- Budgets for feature films and series will go drastically down. Studios will be making less content and buying less content. This is not related the SAG-AFTRA contract, but is a market correction from the days of hundreds of cable/streaming outlets, all trying to populate their platforms 24/7. There were about 600 scripted shows in early 2023. We predict 300 by next year. Series used to produce 22 episodes and hope to get 100 episodes in the can in order to sell to syndication. Now a season will be comprised of 3-6 episodes and 10 total. Features will no longer have $200M budgets with tons of VFX. It will be used sparingly, at least until the studios have a large enough AI library to use that for free.
- DEIB will become normal, accepted and routine in the movie industry. At least we hope so! There were some decent gains in this SAG-AFTRA contract for things like hair and makeup consultation.
- There will be less kids agents and managers and the big agencies will hire tech lawyers. We said this prior to COVID, and we were right. There will be less kids talent agents and managers. The ones who will endure will get very good at negotiating up-front deals for their clients, bring in revenue to the agency faster. And they will hire lawyers who are adept at AI to help negotiate those deals.
- Audiences and studios will look for the magic; that undefinable thing that makes a real person engaging. We strongly suggest parents get their kids into good acting classes. Being cute will no longer cut it. You are competing with AI now, and AI can be very cute. Magic will still exist…because humans seek real human connection and creativity. Original art, music, and drama will exist.
- Voiceovers will stay stable, despite the use of AI to replace them. It is still cheaper and more efficient to hire a quality VO artist in a booth for a couple of hours.
- Union commercial production will continue to fall, in favor of influencer advertising. Even during the 2023 writer/actor strikes, when commercials could have been filming like crazy with star names who suddenly needed work, they were DOWN. Commercial production was down 25.8 percent last year, and is down more than 50% over the last 5 years. We don’t see this freefall slowing down yet, as influencers get more sophisticated, with better cameras and better skills.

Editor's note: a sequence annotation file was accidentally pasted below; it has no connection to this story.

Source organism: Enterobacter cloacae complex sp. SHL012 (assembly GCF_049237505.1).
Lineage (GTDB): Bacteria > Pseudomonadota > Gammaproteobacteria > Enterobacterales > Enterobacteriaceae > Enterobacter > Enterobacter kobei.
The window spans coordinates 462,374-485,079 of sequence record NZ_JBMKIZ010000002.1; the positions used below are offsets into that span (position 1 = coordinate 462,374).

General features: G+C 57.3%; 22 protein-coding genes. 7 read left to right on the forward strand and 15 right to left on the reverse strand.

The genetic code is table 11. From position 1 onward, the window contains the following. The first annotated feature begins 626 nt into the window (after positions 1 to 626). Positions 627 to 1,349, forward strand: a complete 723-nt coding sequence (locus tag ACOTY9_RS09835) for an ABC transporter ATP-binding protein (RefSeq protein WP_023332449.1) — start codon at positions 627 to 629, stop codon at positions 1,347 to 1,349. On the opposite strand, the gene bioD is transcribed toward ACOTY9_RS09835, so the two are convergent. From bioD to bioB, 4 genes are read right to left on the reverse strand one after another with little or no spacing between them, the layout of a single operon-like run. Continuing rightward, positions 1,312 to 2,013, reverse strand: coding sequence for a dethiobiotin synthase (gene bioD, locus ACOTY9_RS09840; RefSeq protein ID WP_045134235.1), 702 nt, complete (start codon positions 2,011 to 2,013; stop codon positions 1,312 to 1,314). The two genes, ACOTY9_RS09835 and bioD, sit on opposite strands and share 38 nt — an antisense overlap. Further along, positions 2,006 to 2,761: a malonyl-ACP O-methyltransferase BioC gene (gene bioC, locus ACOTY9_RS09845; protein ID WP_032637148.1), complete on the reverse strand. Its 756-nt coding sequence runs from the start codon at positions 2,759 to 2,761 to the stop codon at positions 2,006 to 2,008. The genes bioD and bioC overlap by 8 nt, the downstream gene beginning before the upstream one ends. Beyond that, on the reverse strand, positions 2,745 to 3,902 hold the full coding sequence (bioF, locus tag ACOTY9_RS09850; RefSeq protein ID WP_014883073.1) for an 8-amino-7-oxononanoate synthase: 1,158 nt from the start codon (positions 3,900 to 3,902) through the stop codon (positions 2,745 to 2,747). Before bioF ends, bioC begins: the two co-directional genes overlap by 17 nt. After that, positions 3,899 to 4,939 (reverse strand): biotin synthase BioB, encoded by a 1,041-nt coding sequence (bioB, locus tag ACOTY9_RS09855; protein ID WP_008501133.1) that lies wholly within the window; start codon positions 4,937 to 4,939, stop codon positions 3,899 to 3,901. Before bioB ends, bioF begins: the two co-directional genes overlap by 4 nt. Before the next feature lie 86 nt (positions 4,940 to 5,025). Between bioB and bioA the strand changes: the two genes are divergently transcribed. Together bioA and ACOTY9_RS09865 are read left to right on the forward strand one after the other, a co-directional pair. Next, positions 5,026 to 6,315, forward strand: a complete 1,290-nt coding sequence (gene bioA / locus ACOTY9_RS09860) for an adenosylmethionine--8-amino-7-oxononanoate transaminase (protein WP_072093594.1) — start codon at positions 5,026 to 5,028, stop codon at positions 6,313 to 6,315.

- Live theater, immersive experiences, and live concerts will increase in value and in price, as an antidote to too much tech. Actors might think about doing theater, if they have the chops to do it.
- Stories about real life and real people from around the world will take center stage, as a response to too much tech in entertainment. Rather than fantastical (and expensive) VFX-driven shows studios will look for less expensive plots grounded in real life. Even international shows like Everything Everywhere or Squid Games, were about people, not effects. This is where the actor work will be.
- Talent scammers will convince industry hopefuls that they need to “learn” to be scanned and will create worthless classes to newbies.
- Casting services like CNI and ActorsAccess will sue SAG and the AMPTP for interfering with their businesses, since neither business was a part of this negotiation, or subject to SAG rules. While this makes the way through courts, they will stop charging actors for access to breakdowns, and they will not be able to charge a fee for the performer to upload a self-tape. The CD’s thumbnail view is now supposed to default to sort in random or alphabetical order. Prediction: Breakdown Services will comply, and CNI will ignore it, knowing that we have no way of knowing what their algorithm uses to determine “random”. Both services will replace the charge with higher fees for video and photo uploads.
- Paid taping services. Since virtually all first auditions will be either self-tape or virtual, businesses who will professionally tape and edit your auditions will crop up, providing a slick service for actors who can afford it, creating a gap in accessibility.
To read the entire SAG-AFTRA Memorandum of Agreement Draft CLICK HERE.